Jesse Short-Gershman

A beautiful mind gone to soon

A beautiful mind gone too soon

At just 16, Jesse Short-Gershman started his bachelor’s degree at UVic. By 19, he had an honours degree in math and computer science. Upon graduation, he won the Governor General's Silver Medal for the highest undergraduate GPA and a full scholarship to pursue a master’s degree in computer science. Jesse took a huge leap of faith and moved to California partway through the program to take an internship with Google. That led to a dream job offer of full-time employment with Google. But only a year later his life took an unexpected turn.

“Known for his gentle eyes and kind nature,” his obituary states, “Jesse's only enemy on this earth was his complex syndrome of obsessive-compulsive disorder and recent acute situational depression over the loss of his job. After unsuccessful treatment received months before he passed, Jesse channelled his strength and courage towards a definitive end to his suffering.”

Jesse’s tragic death left an enormous void in the lives of many, especially his parents, Erin Short and Stu Gershman. From the depths of their pain, they began to think about Jesse’s legacy. Since Jesse so loved studying math and computer science at UVic, they chose to memorialize that passion with the Jesse Short-Gershman Scholarship, an award in those two departments to assist other gifted students dealing with health or mental health issues.

 

Hannah and Erin
Hannah and Jesse’s mother, Erin, felt a strong connection when they met.

Jesse's legacy is now helping others

Hannah Swan, one of the first recipients of the award, displays a similar avid enthusiasm for math as Jesse did. The second-year student is excelling in a double major in math and physics, but financial and health challenges continually threaten her success. Hannah lives alone and supports herself at university while dealing with a rare, complicated health issue. The debilitating physical illness also generates anxiety and depression. It worsened towards the end of her first year, causing her to lose consciousness and suffer seizures up to 20 times a day.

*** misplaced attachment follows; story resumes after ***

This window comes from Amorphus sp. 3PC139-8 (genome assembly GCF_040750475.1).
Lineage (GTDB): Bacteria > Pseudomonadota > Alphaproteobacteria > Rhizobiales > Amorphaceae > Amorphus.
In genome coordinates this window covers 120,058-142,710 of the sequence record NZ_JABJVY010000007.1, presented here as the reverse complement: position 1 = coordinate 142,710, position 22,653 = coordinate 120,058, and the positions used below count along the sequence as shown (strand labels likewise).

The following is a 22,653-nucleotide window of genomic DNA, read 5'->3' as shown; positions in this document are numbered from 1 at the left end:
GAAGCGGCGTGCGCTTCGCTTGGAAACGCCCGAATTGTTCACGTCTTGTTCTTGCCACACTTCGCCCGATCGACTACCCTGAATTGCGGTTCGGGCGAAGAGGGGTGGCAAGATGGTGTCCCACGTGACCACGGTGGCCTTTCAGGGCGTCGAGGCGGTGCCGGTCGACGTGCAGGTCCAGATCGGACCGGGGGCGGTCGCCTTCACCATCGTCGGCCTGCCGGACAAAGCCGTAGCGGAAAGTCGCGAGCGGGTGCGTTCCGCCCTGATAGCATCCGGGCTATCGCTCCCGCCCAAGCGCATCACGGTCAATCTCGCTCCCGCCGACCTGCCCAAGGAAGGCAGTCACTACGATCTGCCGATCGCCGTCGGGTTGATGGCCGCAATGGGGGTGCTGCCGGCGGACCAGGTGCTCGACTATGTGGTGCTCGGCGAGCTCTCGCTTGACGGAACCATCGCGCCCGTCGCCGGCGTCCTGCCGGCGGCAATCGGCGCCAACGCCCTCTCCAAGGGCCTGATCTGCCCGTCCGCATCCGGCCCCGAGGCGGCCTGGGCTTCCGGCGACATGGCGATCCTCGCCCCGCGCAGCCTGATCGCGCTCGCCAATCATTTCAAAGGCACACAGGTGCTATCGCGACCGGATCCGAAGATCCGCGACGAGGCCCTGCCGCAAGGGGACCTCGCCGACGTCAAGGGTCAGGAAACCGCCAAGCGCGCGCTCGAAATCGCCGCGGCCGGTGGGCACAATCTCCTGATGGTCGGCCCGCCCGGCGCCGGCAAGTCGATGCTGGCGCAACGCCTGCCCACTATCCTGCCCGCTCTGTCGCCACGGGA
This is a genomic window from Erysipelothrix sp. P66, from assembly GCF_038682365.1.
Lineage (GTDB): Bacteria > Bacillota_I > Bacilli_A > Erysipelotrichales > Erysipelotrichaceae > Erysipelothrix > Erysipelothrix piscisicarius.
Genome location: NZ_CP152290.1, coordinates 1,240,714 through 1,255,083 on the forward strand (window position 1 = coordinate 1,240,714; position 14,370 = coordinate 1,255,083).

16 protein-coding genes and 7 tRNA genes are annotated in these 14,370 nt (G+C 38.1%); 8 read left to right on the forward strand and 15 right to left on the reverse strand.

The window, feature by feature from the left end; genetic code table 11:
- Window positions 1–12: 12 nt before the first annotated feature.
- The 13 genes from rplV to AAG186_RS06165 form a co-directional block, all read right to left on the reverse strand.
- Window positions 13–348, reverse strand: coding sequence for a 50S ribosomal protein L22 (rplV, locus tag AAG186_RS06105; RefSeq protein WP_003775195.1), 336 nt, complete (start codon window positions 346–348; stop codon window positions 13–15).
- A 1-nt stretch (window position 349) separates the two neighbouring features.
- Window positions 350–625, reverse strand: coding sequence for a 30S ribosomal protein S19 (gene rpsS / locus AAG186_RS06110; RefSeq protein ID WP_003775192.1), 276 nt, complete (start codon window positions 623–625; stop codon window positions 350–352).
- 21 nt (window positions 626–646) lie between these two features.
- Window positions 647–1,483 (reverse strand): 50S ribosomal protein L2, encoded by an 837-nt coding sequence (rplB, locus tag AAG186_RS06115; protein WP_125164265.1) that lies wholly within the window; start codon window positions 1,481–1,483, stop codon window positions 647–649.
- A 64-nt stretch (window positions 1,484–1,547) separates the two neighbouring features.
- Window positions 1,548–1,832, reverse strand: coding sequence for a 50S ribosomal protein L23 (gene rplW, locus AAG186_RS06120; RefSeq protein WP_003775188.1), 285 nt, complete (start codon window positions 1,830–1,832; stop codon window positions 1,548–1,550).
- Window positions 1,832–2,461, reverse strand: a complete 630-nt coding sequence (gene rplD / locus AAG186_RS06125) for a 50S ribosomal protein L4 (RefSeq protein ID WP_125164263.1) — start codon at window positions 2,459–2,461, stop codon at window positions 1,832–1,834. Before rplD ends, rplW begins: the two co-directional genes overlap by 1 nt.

She was close to quitting when she discovered she’d been awarded the Jesse Short-Gershman Scholarship. “It was an emotional moment,” Hannah says. “It encouraged me to continue to find ways to overcome my illness and not let it prevent me from doing what I’m passionate about.” Not only did the financial support help her stay on at UVic, learning about Jesse’s struggles and why the award was created helped Hannah trust that she could excel despite her illness.

 “I just love math,” Hannah gushed when she met Erin Short for the first time. “I love being able to describe concepts in this universal language. I also love the rigour of it,” she explained. Erin smiled, knowing it was exactly the sentiment her son would have shared.

Jesse’s parents hope that keeping his story alive might save other young people—help them find the right supports so their struggle doesn’t end tragically, as Jesse’s did. Hannah wants to honour that by proudly adding the scholarship to her résumé, and ultimately, overcoming the challenges she faces to achieve her goals.

“I really appreciate that Erin and Stu chose to take Jesse’s struggle and turn it into something that is a very powerful aid for students,” says Hannah. “I feel so honoured to have been given this gift. To be given, what was for me, a second chance.”